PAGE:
New regulatory developments also drove enhanced security globally, as seen with PSD2 Strong Customer Authentication in Europe, the various anti-money laundering (AML) laws, and data protection regulations worldwide. In the UK, the fight against APP fraud is underway, with the adoption of the Contingent Reimbursement Voluntary Code of Conduct gaining traction beyond the original signatories, as well as the continuing deployment of Confirmation of Payee.
Further guidance is also expected when the Payment Systems Regulator publishes the results of its latest consultation. Signalling greater cooperation across public and private sectors, many counter-fraud initiatives have been launched, including the Mules Insights Tactical Solution (MITS), the Banking Protocol and others. For a full list, see the UK Finance report, Fraud – the facts, mentioned earlier.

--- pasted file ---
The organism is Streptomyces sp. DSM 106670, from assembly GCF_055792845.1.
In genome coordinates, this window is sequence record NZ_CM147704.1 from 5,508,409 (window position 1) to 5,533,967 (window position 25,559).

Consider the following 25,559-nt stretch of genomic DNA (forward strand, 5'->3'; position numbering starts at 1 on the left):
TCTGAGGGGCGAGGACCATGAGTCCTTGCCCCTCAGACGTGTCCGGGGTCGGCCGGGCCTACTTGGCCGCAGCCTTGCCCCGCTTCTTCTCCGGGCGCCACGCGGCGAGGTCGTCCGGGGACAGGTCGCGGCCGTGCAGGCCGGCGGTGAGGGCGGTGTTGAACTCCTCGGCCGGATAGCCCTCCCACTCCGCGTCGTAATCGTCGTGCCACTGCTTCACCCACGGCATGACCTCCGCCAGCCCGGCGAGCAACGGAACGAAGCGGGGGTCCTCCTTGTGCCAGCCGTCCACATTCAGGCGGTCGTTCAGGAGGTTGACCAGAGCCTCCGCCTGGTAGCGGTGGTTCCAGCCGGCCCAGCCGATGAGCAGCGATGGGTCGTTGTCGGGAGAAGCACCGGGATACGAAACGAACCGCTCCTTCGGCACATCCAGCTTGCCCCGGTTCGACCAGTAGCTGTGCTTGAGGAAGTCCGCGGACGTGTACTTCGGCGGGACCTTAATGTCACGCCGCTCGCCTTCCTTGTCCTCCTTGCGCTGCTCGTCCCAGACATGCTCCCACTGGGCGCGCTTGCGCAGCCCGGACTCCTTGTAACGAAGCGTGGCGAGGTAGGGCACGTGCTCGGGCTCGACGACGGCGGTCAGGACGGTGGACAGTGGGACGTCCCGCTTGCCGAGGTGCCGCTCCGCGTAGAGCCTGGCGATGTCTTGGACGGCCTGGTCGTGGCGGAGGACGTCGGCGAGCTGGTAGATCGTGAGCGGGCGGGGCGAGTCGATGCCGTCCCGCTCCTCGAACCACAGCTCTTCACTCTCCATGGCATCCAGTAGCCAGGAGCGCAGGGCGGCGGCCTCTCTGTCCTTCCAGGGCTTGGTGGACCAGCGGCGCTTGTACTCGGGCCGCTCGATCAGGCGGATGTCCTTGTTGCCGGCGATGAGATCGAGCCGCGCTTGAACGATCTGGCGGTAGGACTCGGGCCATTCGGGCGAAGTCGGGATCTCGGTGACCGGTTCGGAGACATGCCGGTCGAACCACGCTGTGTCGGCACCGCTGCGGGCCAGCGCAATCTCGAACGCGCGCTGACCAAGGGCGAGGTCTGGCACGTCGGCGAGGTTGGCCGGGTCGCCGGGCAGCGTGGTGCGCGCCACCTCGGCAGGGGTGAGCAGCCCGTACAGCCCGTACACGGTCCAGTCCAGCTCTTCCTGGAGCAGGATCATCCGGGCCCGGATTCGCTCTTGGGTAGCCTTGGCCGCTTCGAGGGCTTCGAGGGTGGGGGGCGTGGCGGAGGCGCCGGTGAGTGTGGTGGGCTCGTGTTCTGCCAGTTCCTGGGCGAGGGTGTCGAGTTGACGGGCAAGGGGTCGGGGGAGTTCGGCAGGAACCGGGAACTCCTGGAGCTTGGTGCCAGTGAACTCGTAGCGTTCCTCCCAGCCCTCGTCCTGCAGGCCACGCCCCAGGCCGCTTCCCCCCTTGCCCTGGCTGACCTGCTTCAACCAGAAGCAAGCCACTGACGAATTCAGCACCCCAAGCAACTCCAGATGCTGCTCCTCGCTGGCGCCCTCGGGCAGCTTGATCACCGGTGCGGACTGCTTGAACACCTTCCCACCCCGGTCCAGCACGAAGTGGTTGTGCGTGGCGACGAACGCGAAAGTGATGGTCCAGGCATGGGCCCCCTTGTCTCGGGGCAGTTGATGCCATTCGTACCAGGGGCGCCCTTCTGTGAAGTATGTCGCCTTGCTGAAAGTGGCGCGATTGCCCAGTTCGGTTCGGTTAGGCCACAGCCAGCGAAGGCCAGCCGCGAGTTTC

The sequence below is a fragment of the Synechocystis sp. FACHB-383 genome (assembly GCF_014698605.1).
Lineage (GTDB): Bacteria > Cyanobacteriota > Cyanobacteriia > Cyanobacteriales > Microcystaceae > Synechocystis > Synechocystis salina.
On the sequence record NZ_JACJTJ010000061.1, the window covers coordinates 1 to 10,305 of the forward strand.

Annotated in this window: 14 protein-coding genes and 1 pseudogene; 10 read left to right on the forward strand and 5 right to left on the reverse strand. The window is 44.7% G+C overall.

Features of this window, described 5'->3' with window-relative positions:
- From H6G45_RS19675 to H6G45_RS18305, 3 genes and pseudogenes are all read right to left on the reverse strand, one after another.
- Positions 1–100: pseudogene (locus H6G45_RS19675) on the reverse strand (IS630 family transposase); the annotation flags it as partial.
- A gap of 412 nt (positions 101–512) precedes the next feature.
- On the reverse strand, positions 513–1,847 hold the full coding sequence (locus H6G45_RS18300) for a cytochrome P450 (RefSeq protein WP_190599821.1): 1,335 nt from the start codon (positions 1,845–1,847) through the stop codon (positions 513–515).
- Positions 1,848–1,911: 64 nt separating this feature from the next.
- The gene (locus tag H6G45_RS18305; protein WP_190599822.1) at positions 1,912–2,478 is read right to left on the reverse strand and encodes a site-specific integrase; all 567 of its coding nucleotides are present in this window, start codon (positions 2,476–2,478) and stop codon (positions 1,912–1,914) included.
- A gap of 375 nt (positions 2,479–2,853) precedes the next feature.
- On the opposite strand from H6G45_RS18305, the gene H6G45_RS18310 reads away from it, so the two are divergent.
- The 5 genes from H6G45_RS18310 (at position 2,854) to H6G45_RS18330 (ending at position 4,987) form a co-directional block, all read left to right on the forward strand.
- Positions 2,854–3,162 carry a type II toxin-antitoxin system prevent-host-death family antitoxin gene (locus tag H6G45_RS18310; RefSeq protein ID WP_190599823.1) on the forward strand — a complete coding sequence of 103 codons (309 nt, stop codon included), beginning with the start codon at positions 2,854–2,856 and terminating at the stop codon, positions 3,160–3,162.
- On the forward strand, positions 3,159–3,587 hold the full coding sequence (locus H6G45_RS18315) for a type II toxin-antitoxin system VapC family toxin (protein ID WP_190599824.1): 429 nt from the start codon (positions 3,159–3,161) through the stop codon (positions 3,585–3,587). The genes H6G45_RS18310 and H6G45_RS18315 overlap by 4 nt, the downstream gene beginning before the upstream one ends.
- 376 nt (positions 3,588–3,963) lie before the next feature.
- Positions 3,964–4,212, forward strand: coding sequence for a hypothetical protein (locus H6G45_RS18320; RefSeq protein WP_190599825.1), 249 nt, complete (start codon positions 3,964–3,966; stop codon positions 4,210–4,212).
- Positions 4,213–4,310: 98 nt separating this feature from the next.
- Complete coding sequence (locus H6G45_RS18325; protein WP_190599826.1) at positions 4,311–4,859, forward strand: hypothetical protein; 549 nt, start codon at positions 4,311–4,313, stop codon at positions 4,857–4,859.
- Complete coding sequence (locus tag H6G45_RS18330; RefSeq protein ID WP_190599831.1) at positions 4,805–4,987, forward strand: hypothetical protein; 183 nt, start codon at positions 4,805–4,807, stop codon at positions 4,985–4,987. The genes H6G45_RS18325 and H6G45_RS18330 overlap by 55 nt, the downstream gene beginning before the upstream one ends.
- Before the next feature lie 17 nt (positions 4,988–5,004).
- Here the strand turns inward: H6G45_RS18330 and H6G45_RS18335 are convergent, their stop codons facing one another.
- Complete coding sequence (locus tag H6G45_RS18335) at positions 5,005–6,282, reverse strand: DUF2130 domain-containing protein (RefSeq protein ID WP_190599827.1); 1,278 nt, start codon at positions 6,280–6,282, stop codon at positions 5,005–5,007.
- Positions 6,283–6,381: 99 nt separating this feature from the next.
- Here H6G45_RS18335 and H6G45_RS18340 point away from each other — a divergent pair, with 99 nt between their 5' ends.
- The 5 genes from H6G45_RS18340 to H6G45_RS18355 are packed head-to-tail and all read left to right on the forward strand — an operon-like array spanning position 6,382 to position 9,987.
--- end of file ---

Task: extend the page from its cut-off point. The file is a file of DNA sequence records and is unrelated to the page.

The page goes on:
Neira Jones, consultant and financial advisor
In addition, tech giants are under increasing pressure to fight scams and protect victims. When it comes to technology’s use in fraud detection, the LexisNexis report notes that the UK is already ahead of other regions in deploying best practice, as UK businesses often use layered defences rather than single point solutions, putting them ahead of the global curve.
As online interactions continue to increase, trusted identity assurance has never been more crucial. Many businesses have successfully deployed dynamic multifactor authentication tools, and physical biometrics are increasingly being enhanced with liveness tests. As more emphasis is put on seamless customer experiences, behavioural biometrics is gaining wider traction, supplemented with the likes of email and phone intelligence. As a result, identity assurance is getting richer.